" Two recently published long-term large observational
studies independently showed that runners, as compared
to non-runners, have increased life expectancy. However,
these longevity benefits were most significant for those
obtaining moderate doses of running; individuals
chronically performing high-intensity long-distance
running appeared to lose the mortality benefit."
10,

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Re: Another Study based on a very small group of Marathon runners.

Post by Tom price on Thu Apr 03, 2014 9:22 am

It was an interesting read...A GROUP OF 50 runners who ran a marathon a year for 25 years, that had to be tough to find!   And why only 23 sedentary?  I know you don't need a huge number, but at least the same number would be helpful!  My take, I'll keep running, but because I like it, and not just for heart health.
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Re: Another Study based on a very small group of Marathon runners.

Post by russwyd on Thu Apr 03, 2014 10:02 am

I'm not clear how training for 30 miles per week and running one marathon per year equates to "chronically performing high-intensity long-distance
running". If that's chronic, what the **** do I do?!
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Re: Another Study based on a very small group of Marathon runners.

Post by Tom price on Thu Apr 03, 2014 10:09 am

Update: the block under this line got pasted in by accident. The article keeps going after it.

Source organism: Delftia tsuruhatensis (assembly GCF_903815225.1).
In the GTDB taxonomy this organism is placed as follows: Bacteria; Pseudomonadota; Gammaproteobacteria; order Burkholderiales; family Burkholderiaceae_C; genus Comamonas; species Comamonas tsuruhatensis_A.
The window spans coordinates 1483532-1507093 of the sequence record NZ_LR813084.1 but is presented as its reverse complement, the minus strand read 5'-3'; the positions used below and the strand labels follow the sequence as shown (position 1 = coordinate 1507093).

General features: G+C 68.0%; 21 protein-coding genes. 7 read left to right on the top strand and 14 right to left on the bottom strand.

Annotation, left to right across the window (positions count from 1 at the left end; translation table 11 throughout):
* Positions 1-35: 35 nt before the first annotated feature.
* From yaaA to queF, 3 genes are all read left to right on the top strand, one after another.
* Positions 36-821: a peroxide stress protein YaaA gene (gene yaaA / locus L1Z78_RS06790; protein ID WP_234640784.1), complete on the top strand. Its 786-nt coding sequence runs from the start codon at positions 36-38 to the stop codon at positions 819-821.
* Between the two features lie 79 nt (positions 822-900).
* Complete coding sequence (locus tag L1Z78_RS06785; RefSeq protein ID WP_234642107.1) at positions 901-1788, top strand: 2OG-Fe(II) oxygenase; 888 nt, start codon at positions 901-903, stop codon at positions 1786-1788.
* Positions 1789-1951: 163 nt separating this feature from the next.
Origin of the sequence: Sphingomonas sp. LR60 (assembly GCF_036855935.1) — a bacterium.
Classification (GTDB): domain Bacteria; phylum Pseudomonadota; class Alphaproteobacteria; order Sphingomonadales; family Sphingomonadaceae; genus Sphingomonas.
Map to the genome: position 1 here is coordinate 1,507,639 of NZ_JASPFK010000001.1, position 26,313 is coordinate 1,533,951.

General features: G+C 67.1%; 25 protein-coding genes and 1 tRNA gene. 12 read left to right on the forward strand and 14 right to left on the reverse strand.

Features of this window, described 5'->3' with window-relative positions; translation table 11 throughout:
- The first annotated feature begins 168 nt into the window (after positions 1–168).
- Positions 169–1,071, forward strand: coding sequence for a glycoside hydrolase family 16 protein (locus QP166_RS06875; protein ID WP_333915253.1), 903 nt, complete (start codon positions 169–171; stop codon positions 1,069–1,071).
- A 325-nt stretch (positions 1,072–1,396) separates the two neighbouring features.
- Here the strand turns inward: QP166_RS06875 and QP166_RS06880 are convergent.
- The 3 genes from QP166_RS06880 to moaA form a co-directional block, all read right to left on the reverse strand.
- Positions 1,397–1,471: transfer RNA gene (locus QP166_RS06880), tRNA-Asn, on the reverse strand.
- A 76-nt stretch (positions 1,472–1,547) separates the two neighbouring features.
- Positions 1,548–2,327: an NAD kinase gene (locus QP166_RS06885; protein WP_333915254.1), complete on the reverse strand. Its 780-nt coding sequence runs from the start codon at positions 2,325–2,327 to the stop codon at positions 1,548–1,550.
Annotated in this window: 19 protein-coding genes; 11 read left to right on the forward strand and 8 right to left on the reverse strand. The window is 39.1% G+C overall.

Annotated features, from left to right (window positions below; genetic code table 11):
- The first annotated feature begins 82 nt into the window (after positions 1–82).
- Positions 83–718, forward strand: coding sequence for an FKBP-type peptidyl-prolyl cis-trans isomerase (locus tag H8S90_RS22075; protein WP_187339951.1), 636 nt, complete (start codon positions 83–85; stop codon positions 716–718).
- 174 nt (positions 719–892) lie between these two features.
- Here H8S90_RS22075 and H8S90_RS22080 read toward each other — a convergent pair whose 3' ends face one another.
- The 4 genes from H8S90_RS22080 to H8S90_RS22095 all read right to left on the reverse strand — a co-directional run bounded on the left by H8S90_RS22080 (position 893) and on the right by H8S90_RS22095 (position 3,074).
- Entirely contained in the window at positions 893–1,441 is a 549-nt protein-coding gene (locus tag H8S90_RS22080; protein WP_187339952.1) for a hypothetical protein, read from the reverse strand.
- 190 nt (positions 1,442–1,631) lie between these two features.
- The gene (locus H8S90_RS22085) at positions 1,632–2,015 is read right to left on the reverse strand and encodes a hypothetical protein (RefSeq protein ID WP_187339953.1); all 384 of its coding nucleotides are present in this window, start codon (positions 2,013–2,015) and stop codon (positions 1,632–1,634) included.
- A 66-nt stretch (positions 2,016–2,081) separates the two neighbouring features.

Russ, I checked the dictionary, and there is no word for what you do!  :-)
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Re: Another Study based on a very small group of Marathon runners.

Post by Gary E on Thu Apr 03, 2014 10:27 am

Great job on analyzing everything, Russ. I too was astounded by the fact the marathon group had 52% smokers (hopefully it was prior to their taking up running, but still...???), and I also question their intensity if they were running less than thirty miles per week. Those of us that run marathons well, or used to in my case, would seldom train less than 50 or 60 miles per week unless they were tapering prior to an event.
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Re: Another Study based on a very small group of Marathon runners.

Post by echoguy on Thu Apr 03, 2014 2:53 pm

russwyd wrote:I'm not clear how training for 30 miles per week and running one marathon per year equates to "chronically performing high-intensity long-distance
running". If that's chronic, what the **** do I do?!

I'm with Tom on this. I am not sure there is an English word for what you do Russ! Rolling Eyes 

Of interest, this little study from Boston came to my attention today.

http://www.medicalnewstoday.com/articles/274749.php

I also agree with Bill. I want to know the truth. If it ends up being an "inconvenient truth", well, I will have to see how that might alter my lifestyle. Until then, I am going to enjoy all of the endorphins that I can.

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Re: Another Study based on a very small group of Marathon runners.

Post by Dave Tuttle on Fri Apr 04, 2014 7:58 am

Dr. Larry Creswell's comments on this study:

http://www.athletesheart.org/2014/04/in-the-news-marathoners-and-coronary-plaque/


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Re: Another Study based on a very small group of Marathon runners.

Post by Rachel August on Fri Apr 04, 2014 8:53 am

Tom price wrote:My take, I'll keep running, but because I like it, and not just for heart health.

I'm with you Tom!!!! I need ALL the endorphins I can get!!!